- Debriefing should not be used as psychological follow-up after more commonplace disturbing events, where adequate information, counselling and an opportunity to talk with a professional should usually be considered as appropriate support for the victims and their family.
- Further therapy primarily in groups may be offered in the form of peer support guided by an appropriately trained professional.
- Those in need of guidance, help or other support provided by the social services should be referred to the care of appropriate personnel.
- Organization of rehabilitation should be early dealt with if the psychosocial problems become prolonged. Specific rehabilitation for PTSD is often poorly available.
Post-traumatic stress disorder (PTSD): symptoms and diagnosis
- Persistent re-experiencing of the traumatic event
- Recurrent distressing recollections of the event
- Nightmares of the event
- Dissociative flashback episodes and a sense of reliving the event
- Intense distress when exposed to reminders of the traumatic event
- Physiological reactions when exposed to stimuli resembling an aspect of the traumatic event
- Avoidance of stimuli associated with the trauma and numbing of general responsiveness
- Efforts to avoid thoughts, feelings, activitites, places or people associated with the trauma
- Inability to recall important aspects of the trauma
- Diminished interest in significant activities, feeling of detachment, restricted range of mood, sense of foreshortened future
- Persistent symptoms of emotional sensitisation and hyperalertness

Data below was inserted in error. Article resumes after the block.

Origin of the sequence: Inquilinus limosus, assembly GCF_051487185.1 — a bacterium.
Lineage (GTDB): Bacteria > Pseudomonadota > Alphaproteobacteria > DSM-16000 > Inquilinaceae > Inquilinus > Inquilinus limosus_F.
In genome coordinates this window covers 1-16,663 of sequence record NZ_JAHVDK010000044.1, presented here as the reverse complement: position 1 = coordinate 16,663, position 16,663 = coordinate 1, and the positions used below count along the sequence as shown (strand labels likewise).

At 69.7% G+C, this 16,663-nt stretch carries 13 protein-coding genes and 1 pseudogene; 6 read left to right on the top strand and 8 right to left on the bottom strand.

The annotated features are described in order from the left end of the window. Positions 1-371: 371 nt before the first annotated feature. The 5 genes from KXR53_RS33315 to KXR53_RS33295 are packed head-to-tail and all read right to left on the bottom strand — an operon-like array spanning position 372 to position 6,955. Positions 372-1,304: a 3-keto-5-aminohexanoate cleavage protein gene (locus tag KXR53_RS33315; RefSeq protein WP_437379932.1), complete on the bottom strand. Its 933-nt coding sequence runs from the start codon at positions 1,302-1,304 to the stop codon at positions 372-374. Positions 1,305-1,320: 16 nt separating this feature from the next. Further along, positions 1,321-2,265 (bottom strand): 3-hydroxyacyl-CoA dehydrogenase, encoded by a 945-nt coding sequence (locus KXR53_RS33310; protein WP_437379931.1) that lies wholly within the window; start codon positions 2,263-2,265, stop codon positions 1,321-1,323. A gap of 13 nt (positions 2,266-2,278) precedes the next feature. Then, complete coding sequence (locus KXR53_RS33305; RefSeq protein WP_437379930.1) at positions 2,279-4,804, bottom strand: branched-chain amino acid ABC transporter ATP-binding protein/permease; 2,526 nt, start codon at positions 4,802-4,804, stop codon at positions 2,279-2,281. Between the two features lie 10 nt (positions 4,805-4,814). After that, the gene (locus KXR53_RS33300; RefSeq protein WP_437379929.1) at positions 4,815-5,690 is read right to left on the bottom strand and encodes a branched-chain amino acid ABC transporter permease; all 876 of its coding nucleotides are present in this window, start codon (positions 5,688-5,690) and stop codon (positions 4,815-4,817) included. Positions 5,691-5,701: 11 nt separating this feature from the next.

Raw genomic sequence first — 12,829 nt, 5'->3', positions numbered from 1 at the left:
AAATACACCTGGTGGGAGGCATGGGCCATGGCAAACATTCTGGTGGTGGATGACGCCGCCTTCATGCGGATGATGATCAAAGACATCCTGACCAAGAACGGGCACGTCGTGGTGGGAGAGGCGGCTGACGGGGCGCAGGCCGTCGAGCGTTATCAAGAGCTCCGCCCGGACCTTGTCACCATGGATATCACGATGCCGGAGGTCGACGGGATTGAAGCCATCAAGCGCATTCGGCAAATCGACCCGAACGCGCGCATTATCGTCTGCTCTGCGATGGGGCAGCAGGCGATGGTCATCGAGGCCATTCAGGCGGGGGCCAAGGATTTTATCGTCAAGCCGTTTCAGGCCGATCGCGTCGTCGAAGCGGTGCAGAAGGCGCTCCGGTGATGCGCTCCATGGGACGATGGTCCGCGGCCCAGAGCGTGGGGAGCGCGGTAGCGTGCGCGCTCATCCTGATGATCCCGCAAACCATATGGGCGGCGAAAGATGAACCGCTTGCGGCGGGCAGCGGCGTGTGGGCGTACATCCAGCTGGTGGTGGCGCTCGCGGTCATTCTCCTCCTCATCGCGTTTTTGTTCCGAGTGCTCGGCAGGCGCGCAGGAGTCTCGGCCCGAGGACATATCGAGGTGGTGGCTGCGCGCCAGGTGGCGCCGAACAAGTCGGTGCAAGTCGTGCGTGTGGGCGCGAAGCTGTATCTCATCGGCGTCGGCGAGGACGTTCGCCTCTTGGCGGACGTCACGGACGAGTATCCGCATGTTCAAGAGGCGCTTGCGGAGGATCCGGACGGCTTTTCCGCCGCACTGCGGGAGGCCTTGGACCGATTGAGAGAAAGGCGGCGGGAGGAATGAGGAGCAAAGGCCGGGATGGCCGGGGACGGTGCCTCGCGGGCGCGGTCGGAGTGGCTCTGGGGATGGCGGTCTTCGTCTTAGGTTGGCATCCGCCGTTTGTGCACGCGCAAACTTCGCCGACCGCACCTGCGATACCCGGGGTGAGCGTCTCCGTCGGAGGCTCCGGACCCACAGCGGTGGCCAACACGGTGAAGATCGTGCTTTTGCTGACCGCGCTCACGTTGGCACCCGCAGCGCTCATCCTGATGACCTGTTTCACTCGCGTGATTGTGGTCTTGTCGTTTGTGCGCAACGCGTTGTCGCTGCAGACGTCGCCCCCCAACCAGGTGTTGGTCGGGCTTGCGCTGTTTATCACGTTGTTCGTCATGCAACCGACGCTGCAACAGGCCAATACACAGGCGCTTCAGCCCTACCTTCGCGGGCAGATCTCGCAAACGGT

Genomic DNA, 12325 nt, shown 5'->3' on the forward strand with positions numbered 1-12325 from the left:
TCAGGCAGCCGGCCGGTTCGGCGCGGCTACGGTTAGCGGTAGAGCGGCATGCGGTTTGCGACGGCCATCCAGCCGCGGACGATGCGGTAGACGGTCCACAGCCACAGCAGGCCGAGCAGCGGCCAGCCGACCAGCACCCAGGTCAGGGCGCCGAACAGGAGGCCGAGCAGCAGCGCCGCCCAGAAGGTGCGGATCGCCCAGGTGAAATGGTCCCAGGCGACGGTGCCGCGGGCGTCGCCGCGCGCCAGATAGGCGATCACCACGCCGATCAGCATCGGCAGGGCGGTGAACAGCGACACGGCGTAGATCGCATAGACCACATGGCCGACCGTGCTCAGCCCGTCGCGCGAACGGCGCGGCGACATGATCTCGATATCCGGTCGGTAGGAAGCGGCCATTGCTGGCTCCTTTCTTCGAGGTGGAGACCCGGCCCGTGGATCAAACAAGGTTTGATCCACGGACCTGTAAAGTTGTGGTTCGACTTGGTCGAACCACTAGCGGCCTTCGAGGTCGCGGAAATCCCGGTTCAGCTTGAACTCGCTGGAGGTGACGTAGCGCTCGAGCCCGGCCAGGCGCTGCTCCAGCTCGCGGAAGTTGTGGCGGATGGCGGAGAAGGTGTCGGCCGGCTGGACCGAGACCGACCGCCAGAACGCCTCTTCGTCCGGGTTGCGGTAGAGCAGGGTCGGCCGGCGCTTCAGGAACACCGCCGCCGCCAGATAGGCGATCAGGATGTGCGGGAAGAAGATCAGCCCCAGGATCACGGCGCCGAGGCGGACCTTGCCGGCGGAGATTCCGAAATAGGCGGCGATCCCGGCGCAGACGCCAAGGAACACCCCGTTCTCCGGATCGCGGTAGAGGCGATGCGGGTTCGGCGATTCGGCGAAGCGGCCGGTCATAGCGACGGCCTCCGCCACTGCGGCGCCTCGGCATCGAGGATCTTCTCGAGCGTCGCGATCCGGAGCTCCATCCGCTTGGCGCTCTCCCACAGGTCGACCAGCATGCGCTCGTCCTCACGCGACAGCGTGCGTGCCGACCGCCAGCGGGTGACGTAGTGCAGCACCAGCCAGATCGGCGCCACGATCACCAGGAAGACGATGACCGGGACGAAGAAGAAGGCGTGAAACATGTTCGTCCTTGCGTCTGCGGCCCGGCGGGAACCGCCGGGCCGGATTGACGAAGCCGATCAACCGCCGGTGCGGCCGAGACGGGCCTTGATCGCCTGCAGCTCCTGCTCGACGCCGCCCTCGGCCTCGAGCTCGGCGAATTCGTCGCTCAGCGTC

- Difficulty falling or staying asleep
- Irritability or outbursts of anger
- Concentration difficulties
- Exaggerated startle response
- In the DSM-5 criteria adopted in 2013, also negative alterations in cognition and mood have been introduced as an own group of symptoms.
- The diagnosis of PTSD can usually be considered when the symptoms have persisted for 4 weeks or longer. The delay between the traumatic event and the onset of symptoms should not exceed 6 months because the causal connection is usually doubtful thereafter.
- The criteria for PTSD diagnosis specify that the person must have been exposed to an event or series of events of an exceptionally threatening or catastrophic nature. The diagnosis also necessitates that the disorder significantly impairs social relations, working life or some other important area of functioning.
- The ICD-11 version for preparing implementation in WHO Member States, released in 2018 and to be endorsed by Member States in May 2019 http://www.who.int/classifications/icd/revision/timeline/en/, includes now also complex PTSD, which, in addition to the core symptoms described above, also involves trauma-related long-lasting problems particularly in emotional life and social relations.
- Generalized anxiety disorder without the impact of a preceeding traumatic event
- Panic disorder
- Dissociative disorder
- Specific phobia
- Prolonged depressive reaction after trauma
- Adjustment disorders and other reactions to severe stress